This article was written by Andre Ruschel, a Cloud and Datacenter Management MVP and Regional Director from Brazil. He shares about an interesting Tech for Good project where his team leveraged technology in the Amazon Rainforest and help upskill people in the indigenous villages.
Today I am excited to share with you about work we're doing within the Amazon Rainforest, bringing technology and learning to the indigenous villages.
In 2018 we held the MVP CONF event, a large conference organized by passionate Microsoft MVPs and where proceeds from sale of conference tickets are all donated to nonprofits.
We decided to donate part of this money to FAS - Amazonas Sustainable Foundation so that they could bring technology to the indigenous villages within the Amazon Rainforest to help preserve nature and culture.
The Amazonas Sustainable Foundation is a civil society organization founded in 2008, with the mission of "contributing to the environmental conservation of the Amazon through the valorization of the standing forest, its biodiversity and the improvement of the quality of life of riverside communities associated with the implementation and dissemination of knowledge about sustainable development".
Based in Manaus (AM), it carries out environmental, social and economic projects aimed at the conservation of the Amazon Rainforest. It is a non-profit organization, without political-party ties, public utility and welfare charity.
The rainforest is responsible for something even more important: according to National Geographic, it "contributes about 20% of the oxygen produced by photosynthesis on land." Most of this oxygen is consumed by the trees, plants and microorganisms of the Amazon itself, but it is a habitat in demand for approximately 10% of all species worldwide, including millions of insect types, fish species, among others.
Recent research has found that "disturbed" forest areas have experienced annual temperature increases of 0.44 degrees Celsius than neighboring intact forests, which "equates to approximately half of the warming seen in the region in the last 60 years". I was particularly impressed with the Amazon Rainforest Chief as he reported his concern with the use of technology and education.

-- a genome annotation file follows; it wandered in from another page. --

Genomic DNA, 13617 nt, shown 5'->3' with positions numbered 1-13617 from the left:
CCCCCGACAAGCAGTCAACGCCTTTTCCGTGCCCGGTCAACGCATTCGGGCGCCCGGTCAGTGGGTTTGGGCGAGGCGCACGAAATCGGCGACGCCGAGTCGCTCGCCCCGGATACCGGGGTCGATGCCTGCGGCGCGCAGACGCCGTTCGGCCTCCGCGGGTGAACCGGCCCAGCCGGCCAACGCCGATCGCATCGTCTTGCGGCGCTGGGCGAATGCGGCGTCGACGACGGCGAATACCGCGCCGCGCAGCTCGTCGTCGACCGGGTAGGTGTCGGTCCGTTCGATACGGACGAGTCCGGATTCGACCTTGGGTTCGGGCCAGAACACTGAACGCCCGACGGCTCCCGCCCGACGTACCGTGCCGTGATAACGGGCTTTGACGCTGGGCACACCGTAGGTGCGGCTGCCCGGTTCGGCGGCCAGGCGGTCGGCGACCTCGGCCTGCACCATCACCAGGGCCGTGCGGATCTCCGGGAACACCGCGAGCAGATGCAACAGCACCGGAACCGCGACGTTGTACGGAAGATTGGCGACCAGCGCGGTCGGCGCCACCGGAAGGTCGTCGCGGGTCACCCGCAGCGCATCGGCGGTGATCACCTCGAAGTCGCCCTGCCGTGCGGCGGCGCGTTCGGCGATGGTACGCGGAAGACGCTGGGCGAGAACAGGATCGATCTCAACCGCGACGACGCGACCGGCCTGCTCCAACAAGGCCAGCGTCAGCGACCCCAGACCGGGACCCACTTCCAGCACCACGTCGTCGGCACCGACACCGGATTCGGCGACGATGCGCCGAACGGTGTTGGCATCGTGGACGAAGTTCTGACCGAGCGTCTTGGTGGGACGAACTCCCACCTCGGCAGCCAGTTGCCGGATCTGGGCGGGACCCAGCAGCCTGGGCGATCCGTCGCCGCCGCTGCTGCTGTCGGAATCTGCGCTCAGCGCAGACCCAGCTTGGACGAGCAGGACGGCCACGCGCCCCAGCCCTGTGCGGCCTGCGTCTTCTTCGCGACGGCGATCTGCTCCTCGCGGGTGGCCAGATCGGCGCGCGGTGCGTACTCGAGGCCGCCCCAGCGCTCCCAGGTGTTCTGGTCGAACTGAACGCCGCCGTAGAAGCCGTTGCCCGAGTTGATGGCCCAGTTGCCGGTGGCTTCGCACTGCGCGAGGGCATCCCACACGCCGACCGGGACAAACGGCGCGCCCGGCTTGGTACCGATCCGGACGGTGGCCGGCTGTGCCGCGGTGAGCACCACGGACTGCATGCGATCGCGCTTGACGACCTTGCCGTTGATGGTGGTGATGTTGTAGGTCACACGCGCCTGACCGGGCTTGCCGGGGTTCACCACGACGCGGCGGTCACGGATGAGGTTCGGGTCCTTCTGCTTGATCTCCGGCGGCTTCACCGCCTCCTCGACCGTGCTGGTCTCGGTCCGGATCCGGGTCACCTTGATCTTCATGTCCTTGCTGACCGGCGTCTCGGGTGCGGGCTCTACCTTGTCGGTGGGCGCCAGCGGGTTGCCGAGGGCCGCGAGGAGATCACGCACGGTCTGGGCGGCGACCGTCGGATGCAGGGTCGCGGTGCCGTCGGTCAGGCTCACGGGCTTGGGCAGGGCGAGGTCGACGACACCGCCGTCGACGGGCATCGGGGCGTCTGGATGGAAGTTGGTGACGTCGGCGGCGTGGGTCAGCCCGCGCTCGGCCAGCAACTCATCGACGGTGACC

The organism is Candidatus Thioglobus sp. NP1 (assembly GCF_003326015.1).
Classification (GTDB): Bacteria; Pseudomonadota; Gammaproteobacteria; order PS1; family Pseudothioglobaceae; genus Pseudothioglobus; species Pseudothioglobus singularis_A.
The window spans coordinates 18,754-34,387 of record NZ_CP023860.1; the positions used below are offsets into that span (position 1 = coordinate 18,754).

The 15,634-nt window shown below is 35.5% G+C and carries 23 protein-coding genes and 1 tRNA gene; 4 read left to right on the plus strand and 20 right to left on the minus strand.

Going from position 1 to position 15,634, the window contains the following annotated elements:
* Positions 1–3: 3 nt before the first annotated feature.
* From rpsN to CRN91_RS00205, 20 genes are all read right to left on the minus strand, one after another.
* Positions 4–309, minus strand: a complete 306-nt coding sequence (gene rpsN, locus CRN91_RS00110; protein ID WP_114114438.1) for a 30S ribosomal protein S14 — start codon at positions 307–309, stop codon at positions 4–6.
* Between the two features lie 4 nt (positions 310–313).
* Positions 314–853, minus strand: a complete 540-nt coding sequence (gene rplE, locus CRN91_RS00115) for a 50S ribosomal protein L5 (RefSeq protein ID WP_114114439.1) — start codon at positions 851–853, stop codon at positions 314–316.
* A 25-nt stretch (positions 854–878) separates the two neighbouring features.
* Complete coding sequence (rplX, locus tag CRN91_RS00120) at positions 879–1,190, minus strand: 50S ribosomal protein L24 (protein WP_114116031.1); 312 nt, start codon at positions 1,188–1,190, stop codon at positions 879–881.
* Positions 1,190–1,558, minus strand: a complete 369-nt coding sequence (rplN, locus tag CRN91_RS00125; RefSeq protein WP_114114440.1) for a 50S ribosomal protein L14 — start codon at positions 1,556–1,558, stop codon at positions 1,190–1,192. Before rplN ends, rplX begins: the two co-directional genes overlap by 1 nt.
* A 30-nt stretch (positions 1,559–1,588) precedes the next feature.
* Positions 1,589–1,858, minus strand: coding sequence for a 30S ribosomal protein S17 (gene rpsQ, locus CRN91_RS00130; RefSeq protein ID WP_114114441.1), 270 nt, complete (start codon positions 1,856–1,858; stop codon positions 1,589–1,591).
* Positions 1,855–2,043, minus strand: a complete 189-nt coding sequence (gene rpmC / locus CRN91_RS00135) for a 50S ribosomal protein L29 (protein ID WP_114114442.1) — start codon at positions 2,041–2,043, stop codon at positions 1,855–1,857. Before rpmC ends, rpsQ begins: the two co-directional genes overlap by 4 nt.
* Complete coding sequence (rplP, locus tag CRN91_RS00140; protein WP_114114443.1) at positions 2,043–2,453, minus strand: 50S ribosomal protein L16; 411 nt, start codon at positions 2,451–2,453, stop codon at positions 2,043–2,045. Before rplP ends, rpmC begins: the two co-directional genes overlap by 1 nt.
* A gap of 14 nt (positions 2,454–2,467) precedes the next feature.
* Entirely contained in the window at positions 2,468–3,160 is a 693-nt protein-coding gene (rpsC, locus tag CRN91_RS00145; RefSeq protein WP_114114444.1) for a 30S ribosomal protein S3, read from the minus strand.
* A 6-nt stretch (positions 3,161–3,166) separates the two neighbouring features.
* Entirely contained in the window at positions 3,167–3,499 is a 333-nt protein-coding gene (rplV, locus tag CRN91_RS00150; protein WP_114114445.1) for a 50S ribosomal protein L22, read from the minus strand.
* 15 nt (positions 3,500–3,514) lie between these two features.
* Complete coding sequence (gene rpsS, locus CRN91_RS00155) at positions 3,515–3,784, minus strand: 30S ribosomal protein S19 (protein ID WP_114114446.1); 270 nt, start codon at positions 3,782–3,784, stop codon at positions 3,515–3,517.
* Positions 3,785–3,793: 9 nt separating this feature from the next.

The Amazon Rainforest Chief said, "We want to have education and technology so that our family members can study and stay here to take care of the Forest":
So we worked together to set up a mini classroom within the village - just 10 computer laptops to start, each one pre-loaded with Windows 10 and Office 365 software for the students:
It is very important that new technologies reach the Indians, so that they learn new ways of seeing life, where the use of the Internet is the best way to expand the areas of knowledge, both to bring indigenous culture to the world, and to bring innovations to the Indians.
The Indians, despite living in isolation from the rest of the world, are brimming with creativity and a genuine concern for quality education that many of us who live with privilege do not have. Bringing this immense creativity together with advantages in this digital age will be a turning point in helping improve villagers' lives and enable them to learn valuable skills.
Working with the Chief and the villagers in the Amazon Rainforest was a fantastic experience and a true honor for me personally, and I recommend to everyone who visits the Amazon Rainforest to take an immersion to get an idea of the importance of preserving the Forest and its cultural practices, while infusing technology to help improve the quality of education and upskill villagers.
I leave here the invitation for everyone to come and see the largest Tropical Forest in the world, The Amazon. Please feel free to reach out to me on Twitter if this is something you might be interested to do the next time you're in Brazil, and perhaps we can brainstorm on suitable tech solutions together!
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